ISLAMABAD: The ministry of Planning said on Friday the central bank’s moves to impose cash margins on over 500 items and an exchange rate depreciation to curb imports and ballooning current account deficit are unlikely to dent demand.
“Real Effective Exchange rate (REER) has historically shown ineffectiveness to curb imports in the past. Import substitution strategy has also failed in the past,’ the ministry said in its first quarterly (July-Sept) report. “Cash margin requirement was used in 2008 as well but was unable to make a significant contribution to bridle imports.”
The report said the country’s economy has a strong correlation between the increase in economic activity and a surge in imports.
It said the post-pandemic pickup in economic activity has once again fueled import demand and an imperative to preempt any balance of payment crisis in the near term. “In this regard, two major policy decisions are enhancing the cash margin for 500 plus items and market-determined exchange rate policy. These two steps failed to curtail imports in Pakistan.”
The ministry further said global commodity prices have a very strong correlation with fluctuation in imports and the main determining factor besides domestic demand generated by economic activity. Global commodity prices and imports growth have moved in tandem between January 2000 to September 2021, it maintained.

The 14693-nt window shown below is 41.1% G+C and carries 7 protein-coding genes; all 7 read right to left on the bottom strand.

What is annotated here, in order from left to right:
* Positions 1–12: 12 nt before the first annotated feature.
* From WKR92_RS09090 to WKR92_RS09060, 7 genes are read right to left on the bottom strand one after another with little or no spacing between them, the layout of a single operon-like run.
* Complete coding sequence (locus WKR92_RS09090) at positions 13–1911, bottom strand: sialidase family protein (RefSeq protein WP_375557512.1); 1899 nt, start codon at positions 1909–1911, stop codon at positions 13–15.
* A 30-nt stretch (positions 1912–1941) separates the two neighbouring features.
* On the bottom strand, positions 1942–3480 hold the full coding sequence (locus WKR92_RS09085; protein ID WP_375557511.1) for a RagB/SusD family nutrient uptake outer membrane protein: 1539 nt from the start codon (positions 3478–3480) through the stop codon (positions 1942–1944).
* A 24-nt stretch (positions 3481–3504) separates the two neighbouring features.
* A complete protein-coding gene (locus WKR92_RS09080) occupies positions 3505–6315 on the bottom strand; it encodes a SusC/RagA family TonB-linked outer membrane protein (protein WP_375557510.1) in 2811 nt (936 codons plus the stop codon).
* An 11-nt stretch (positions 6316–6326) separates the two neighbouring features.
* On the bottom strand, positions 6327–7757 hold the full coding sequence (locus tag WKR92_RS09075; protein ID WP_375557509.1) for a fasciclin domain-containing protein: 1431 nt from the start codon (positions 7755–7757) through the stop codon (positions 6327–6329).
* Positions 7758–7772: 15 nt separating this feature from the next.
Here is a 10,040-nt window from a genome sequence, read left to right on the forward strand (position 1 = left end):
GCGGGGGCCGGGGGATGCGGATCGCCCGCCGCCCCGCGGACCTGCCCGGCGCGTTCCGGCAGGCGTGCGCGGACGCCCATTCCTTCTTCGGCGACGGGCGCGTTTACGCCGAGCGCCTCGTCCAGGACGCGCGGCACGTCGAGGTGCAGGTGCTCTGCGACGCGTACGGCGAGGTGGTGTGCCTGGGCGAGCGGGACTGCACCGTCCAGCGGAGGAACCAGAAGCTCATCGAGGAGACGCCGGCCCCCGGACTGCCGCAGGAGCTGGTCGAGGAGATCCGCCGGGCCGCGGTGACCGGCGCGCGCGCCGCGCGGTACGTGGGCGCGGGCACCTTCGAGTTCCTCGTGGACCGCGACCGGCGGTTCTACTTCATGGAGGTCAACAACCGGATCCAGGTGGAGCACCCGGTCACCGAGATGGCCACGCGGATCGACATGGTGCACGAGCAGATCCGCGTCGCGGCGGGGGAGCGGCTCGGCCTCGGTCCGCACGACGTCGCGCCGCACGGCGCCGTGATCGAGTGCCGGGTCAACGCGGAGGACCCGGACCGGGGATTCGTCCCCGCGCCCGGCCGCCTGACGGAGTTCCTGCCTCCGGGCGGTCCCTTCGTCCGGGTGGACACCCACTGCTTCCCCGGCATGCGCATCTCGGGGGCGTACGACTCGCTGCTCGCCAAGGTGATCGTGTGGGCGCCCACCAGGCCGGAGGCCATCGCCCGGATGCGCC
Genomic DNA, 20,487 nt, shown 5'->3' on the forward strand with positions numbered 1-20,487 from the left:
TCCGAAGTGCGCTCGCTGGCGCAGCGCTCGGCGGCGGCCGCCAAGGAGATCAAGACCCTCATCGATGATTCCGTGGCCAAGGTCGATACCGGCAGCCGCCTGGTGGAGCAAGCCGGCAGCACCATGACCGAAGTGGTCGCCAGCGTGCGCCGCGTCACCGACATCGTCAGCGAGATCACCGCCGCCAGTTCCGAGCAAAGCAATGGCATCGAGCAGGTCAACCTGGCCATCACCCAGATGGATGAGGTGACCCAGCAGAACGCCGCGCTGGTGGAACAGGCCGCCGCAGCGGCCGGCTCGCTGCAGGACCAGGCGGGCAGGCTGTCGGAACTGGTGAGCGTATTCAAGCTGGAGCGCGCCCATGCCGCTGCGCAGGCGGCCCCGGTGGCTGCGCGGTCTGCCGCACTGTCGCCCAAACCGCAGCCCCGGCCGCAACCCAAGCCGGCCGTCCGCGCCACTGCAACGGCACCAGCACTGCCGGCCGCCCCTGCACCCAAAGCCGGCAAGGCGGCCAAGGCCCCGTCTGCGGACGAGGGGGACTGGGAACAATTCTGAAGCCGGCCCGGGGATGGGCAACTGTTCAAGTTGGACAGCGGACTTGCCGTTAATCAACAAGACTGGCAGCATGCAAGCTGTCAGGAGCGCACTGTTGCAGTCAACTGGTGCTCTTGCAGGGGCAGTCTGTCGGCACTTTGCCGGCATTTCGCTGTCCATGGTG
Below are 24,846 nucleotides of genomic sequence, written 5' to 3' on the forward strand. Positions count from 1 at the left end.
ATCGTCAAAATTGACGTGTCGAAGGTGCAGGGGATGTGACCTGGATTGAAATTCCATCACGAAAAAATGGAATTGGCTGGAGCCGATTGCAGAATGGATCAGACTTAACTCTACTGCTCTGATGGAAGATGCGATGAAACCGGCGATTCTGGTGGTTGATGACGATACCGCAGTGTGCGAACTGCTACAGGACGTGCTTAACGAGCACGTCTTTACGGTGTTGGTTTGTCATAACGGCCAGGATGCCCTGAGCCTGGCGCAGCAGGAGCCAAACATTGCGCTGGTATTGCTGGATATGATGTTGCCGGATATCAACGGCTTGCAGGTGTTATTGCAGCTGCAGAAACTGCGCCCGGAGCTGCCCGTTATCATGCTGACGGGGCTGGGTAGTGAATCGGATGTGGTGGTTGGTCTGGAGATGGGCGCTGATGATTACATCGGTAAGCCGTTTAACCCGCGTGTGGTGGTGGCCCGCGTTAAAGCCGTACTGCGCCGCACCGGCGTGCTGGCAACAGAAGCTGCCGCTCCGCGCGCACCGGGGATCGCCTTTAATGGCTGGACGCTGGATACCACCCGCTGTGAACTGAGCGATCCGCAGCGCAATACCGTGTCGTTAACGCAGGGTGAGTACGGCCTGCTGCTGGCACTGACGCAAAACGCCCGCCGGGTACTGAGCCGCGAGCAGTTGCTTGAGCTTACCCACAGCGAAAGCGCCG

“One lesson can be drawn (from data analysis from 2007-8 to 2021) that four-fifth of imports are essentials and could not be avoided. Looking ahead, a broad-based policy thrust is needed to focus on the increase in exports rather than curtailing imports” the report added.
The ministry also conceded that the inflationary pressures would continue to persist mainly because of imported petroleum products and food commodities.
“Global commodity prices are expected to remain bullish for the next few months and thus its pass-through to domestic inflation will keep the inflationary situation complex. Improved domestic supply situation of essential items is likely to offset further build-up of inflation albeit at elevated levels of 8.5 percent target for FY22.”
The report said the State Bank of Pakistan has anchored the core inflationary expectations well until now, despite some upward pressures from supply management issues and surge in international commodity prices as well as upward adjustment of utility tariffs.
The policy rate remained supportive at large; however, a case could be advanced for upward adjustments. On the fiscal side, improved tax revenue collection is likely to emerge as a key challenge mainly owing to foregone import duties and sales tax collected from POL products and cash margin requirements on non-essential imports.
The report said global commodity prices led by energy remained elevated and thus effective import prices of essentials like POL and palm oil touched new heights.
Food and palm oil prices eased a bit in September 2021, however, the energy index was more than doubled the level of one year ago.
The cotton price index is up by 46.4 percent in September 2021 which will add to the trade deficit as the textile industry is expected to import raw cotton this year as well to bridge the domestic supply gap.